Ever since human society developed, environmental and social changes have led to major challenges that must be dealt with. Some of these major challenges are seen as “disasters,” for which a definition that is frequently used is similar to “A serious disruption of the functioning of a community or a society causing widespread human, material, economic or environmental losses which exceed the ability of the affected community or society to cope using its own resources” (UNISDR, 2004; see, e.g., Quarantelli, 1998, and Furedi, 2007, for discussions on the meaning(s) of “disaster”). From witnessing disasters and being forced to work through the aftermath, humanity has been shifting toward trying to reduce disasters’ impacts or to avert them entirely. This field has the modern-day interpretation of “disaster risk reduction,” defined as “The conceptual framework of elements considered with the possibilities to minimize vulnerabilities and disaster risks throughout a society, to avoid (prevention) or to limit (mitigation and preparedness) the adverse impacts of hazards, within the broad context of sustainable development” (UNISDR, 2004).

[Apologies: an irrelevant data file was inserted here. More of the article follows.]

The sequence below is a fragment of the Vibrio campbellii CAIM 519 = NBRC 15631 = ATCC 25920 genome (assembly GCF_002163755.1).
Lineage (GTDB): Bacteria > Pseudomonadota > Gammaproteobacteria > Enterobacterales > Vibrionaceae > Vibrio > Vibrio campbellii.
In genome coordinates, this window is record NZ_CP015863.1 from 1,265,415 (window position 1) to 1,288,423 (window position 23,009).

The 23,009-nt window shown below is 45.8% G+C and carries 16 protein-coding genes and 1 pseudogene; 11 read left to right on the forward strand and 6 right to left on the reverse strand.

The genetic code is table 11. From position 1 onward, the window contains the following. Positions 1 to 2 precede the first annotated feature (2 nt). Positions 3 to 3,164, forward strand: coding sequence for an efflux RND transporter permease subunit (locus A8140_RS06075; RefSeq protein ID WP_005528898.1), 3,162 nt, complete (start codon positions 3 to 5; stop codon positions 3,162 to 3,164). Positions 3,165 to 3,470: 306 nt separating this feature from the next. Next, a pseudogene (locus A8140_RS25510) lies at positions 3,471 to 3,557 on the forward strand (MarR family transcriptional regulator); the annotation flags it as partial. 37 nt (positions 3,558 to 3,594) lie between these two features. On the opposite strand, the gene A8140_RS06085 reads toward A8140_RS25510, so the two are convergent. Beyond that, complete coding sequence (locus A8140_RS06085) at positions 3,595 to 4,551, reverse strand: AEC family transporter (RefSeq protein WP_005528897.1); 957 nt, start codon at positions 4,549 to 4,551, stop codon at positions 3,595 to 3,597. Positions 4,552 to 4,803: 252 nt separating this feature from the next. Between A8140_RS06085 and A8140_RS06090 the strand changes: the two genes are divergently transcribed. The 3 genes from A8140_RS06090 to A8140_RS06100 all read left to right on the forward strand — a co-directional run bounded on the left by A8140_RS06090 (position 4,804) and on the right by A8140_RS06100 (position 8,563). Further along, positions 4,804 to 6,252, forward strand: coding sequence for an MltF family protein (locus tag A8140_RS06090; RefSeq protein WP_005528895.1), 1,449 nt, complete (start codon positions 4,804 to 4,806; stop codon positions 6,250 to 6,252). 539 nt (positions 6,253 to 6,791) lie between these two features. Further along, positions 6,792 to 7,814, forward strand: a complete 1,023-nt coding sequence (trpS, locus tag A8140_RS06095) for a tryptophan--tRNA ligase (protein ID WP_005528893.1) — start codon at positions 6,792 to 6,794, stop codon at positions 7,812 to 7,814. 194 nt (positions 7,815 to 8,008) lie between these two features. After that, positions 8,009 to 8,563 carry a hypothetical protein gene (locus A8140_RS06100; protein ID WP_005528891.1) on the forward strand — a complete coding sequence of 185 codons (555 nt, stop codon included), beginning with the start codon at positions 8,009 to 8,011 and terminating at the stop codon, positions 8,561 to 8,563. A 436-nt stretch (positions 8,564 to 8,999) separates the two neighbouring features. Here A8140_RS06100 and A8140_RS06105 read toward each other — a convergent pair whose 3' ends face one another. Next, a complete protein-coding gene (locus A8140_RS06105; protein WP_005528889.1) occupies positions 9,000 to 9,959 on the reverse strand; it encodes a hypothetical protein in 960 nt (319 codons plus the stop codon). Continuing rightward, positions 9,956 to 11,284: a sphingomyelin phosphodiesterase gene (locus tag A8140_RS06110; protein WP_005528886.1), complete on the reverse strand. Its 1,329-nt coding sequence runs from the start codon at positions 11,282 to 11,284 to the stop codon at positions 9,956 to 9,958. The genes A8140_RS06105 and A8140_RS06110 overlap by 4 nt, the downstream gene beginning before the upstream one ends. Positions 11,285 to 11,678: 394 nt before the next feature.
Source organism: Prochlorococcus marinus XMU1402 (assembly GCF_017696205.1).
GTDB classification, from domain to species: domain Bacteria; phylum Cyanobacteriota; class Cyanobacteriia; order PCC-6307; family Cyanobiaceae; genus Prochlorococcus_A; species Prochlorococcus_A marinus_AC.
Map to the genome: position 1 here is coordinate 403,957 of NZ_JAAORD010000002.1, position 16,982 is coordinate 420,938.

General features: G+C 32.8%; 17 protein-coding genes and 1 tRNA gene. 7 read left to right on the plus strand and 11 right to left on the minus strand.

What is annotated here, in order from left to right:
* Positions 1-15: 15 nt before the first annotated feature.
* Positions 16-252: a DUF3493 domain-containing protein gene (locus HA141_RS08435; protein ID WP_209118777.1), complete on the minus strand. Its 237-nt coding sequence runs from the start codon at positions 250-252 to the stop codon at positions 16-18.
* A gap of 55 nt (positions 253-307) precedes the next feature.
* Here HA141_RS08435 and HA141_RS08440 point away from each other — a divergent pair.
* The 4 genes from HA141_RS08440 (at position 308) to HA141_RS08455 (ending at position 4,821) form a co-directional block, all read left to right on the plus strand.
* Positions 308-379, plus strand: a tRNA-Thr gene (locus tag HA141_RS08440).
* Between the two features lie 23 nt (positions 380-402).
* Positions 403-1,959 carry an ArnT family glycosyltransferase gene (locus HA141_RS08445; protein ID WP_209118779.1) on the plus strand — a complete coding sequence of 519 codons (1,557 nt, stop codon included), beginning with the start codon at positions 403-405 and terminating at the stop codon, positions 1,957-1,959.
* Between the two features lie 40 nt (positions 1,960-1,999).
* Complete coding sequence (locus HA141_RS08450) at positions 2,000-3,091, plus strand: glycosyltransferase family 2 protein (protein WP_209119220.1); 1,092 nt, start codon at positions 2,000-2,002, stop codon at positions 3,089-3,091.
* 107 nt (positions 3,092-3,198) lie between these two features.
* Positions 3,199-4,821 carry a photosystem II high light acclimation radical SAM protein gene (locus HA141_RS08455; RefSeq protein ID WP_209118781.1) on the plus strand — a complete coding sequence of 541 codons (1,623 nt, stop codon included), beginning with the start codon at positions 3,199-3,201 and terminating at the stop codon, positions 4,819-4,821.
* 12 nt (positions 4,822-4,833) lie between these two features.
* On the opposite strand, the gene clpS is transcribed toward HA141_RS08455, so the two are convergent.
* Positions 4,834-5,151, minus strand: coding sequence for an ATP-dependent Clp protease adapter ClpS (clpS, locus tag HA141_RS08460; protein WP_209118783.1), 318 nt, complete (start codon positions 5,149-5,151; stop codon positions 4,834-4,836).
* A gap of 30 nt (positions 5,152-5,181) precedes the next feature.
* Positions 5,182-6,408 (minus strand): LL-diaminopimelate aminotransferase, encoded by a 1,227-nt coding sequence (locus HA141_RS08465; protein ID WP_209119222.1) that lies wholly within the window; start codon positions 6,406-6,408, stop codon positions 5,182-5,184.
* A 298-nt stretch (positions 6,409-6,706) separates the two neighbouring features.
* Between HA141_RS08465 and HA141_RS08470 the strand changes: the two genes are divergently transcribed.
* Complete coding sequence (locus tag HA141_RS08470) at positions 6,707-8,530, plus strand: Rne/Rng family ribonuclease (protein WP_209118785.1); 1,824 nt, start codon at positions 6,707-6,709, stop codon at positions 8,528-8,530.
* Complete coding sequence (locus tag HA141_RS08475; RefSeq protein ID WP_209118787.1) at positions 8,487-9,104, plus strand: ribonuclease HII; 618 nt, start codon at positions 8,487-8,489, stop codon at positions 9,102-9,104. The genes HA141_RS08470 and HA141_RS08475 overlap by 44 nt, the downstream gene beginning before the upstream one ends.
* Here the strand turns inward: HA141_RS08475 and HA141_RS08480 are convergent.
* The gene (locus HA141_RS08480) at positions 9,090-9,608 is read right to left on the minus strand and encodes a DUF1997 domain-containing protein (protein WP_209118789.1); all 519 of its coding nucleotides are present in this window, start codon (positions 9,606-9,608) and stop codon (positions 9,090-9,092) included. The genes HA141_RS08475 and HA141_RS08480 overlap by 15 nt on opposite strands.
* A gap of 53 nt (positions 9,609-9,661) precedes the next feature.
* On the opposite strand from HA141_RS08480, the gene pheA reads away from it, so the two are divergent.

Kelman, I. and Gaillard, J. (2010), "Chapter 2 Embedding climate change adaptation within disaster risk reduction", Shaw, R., Pulhin, J. and Jacqueline Pereira, J. (Ed.) Climate Change Adaptation and Disaster Risk Reduction: Issues and Challenges (Community, Environment and Disaster Risk Management, Vol. 4), Emerald Group Publishing Limited, Bingley, pp. 23-46. https://doi.org/10.1108/S2040-7262(2010)0000004008Download as .RIS
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